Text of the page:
Experience Our Ontario Bass Fishing Lodge

Smallmouth Bass have been referred to as pound for pound the hardest fighting game fish in North America. They have a bulldog mentality when on the end of the line. Smallmouth Bass were introduced into Northwest Ontario and are making it home. The average length is 10 to 20 inches. The average weight is 1 to 3.5 lbs. The Ontario record for Smallmouth Bass is 9.8lbs.

Best Times To Catch Bass

As with most predators and prey relationships, the best time to catch Smallmouth Bass is when the prey is most active, morning and evening. Best bet locations are rock piles, rocky shorelines, main lake points, and weed bed edges. When fish are not biting change your presentation, either bait, or retrieval. Smallmouth Bass are found throughout the water column. Shallow to spawn, weed edges chasing baitfish and insects, rock piles hunting crayfish, to deep open water chasing pelagic schools of baitfish. Smallmouth are an unrelenting foraging predator.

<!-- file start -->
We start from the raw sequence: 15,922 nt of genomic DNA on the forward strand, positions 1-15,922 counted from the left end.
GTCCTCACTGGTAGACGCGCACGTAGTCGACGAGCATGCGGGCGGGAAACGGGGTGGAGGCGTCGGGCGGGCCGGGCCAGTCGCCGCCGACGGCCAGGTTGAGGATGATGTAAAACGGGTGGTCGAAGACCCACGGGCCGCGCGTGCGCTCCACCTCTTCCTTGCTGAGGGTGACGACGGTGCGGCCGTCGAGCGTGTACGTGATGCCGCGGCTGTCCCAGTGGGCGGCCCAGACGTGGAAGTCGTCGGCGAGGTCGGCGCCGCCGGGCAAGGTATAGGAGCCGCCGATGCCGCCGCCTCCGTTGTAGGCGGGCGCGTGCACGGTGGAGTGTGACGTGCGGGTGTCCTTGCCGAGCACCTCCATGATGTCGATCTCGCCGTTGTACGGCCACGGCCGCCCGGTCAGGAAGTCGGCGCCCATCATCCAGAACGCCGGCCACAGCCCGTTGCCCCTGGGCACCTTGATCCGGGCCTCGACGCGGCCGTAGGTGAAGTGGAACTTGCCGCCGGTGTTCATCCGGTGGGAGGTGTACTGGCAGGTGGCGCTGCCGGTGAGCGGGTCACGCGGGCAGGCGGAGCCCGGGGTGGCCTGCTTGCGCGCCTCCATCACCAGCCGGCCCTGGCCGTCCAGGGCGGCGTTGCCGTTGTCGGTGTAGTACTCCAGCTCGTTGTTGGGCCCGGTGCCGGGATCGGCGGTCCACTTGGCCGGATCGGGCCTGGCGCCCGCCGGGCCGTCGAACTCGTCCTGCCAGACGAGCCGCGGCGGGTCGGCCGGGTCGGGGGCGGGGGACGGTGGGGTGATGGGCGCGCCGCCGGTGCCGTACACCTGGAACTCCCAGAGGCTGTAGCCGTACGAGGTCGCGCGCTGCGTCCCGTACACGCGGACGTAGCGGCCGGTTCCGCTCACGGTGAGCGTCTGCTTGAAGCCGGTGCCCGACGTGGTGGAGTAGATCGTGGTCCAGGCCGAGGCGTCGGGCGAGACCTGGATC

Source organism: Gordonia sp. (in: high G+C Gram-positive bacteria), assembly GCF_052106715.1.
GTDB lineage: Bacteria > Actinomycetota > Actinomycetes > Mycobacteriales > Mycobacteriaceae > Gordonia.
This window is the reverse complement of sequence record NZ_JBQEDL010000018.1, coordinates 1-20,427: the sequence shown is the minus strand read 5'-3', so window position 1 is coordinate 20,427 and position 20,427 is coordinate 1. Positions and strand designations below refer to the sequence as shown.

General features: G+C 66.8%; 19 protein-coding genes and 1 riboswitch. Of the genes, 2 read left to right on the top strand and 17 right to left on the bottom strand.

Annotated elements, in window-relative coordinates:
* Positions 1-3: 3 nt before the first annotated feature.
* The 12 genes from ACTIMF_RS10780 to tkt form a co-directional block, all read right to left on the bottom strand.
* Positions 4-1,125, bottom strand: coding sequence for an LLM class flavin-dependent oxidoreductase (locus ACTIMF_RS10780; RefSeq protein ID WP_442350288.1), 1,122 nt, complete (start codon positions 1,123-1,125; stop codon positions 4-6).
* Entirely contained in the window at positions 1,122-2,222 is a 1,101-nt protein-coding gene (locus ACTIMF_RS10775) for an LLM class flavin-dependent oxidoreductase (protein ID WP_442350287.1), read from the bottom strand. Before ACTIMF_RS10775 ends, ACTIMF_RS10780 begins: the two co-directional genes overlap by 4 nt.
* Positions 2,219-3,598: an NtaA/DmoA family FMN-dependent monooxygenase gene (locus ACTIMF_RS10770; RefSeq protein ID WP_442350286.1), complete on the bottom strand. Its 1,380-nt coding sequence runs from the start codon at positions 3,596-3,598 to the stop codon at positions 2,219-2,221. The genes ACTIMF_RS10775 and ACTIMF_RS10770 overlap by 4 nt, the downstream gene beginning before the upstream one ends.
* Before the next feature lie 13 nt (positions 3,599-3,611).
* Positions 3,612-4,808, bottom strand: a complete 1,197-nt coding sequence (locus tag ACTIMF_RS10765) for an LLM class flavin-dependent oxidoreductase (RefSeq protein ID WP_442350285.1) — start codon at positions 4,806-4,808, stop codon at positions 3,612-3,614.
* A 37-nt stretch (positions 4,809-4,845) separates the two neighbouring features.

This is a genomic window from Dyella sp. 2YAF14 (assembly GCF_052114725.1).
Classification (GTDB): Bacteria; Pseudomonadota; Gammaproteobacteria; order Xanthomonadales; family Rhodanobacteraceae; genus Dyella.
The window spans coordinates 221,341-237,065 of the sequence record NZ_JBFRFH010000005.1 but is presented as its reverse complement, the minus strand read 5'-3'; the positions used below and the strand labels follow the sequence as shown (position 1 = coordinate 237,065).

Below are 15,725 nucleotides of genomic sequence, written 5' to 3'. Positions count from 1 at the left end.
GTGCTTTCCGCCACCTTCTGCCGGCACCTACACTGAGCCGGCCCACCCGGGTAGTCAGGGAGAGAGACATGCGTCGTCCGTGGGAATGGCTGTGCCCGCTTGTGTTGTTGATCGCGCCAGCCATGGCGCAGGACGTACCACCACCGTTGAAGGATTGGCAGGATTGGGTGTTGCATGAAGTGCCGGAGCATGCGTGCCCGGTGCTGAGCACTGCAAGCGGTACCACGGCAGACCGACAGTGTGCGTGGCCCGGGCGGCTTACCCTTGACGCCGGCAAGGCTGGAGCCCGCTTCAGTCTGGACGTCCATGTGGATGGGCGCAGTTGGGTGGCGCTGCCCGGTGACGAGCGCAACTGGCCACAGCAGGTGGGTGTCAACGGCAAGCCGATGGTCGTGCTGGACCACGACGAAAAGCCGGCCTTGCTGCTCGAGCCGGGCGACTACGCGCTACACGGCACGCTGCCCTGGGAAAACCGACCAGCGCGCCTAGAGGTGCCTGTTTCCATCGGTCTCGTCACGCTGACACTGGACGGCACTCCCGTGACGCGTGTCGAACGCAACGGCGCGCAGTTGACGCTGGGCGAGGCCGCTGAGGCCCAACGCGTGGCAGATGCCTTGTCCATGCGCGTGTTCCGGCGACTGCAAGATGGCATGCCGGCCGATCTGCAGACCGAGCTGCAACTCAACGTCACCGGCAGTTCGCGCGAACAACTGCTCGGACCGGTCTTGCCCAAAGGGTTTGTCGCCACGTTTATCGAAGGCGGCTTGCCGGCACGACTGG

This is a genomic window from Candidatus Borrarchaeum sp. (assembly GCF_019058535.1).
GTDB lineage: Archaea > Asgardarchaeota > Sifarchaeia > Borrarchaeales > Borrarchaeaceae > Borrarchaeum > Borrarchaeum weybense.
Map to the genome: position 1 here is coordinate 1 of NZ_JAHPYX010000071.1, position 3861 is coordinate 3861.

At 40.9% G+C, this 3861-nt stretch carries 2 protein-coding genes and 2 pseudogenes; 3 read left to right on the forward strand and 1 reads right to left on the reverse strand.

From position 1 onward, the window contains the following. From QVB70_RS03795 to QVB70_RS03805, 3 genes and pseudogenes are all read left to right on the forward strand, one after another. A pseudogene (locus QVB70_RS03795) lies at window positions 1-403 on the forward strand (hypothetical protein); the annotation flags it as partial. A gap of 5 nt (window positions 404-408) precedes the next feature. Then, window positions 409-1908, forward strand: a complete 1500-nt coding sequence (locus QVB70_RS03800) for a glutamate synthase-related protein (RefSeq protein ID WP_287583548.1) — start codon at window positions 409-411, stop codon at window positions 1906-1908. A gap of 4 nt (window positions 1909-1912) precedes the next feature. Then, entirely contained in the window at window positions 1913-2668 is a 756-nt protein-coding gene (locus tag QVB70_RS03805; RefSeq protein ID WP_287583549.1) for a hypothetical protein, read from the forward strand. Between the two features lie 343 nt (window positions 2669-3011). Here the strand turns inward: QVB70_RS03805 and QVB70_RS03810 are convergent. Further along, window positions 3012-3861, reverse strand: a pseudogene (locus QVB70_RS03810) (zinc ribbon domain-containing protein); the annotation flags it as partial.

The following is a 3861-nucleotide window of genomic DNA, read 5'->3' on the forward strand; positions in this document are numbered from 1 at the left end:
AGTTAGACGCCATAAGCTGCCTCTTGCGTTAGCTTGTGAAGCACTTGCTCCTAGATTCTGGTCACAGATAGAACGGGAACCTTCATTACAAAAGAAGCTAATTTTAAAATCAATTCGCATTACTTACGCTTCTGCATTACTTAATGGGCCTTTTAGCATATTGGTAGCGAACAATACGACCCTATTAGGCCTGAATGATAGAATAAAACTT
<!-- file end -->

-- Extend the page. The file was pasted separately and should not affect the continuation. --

Angling Tips For Smallmouth Bass Fishing

A spinning medium light to medium rod and a reel with a good drag will fit the bill when fishing for smallmouth bass depending on weight of the presentation. Finesse fishing using soft plastics such as tubes, ned rigs, wacky worms, and the like are probably the bass fisherman’s favorite presentations. Swimming bass jigs w/plastic, spinnerbaits, crankbaits, and surface lures can still catch a lot of Smalljaw though. Crayfish imitation colors (brown, orange, green, and red) can be a big attraction. Rattles in or attached to a bait can work well also in dark water.

When the Smallmouth Bass are in a negative mood, live bait is an option. A leech under a slip bobber, a minnow on a lindy rig, or a crawler on a slow death rig can still put bronzebacks in the boat in severe cold front conditions.

Later in the fall, most of the Smallmouth Bass have followed the baitfish out to deeper water. If you locate a big school of bait fish, troll a big deep diving crankbait through the school. Natural colors matching perch, minnow, sucker, walleye, smallmouth bass, etc. will work best. Let the predator tell you your speed. While you’re fishing at our Ontario lodge, we’ll provide you with a map with some spots and advice to help you fish for Bass.

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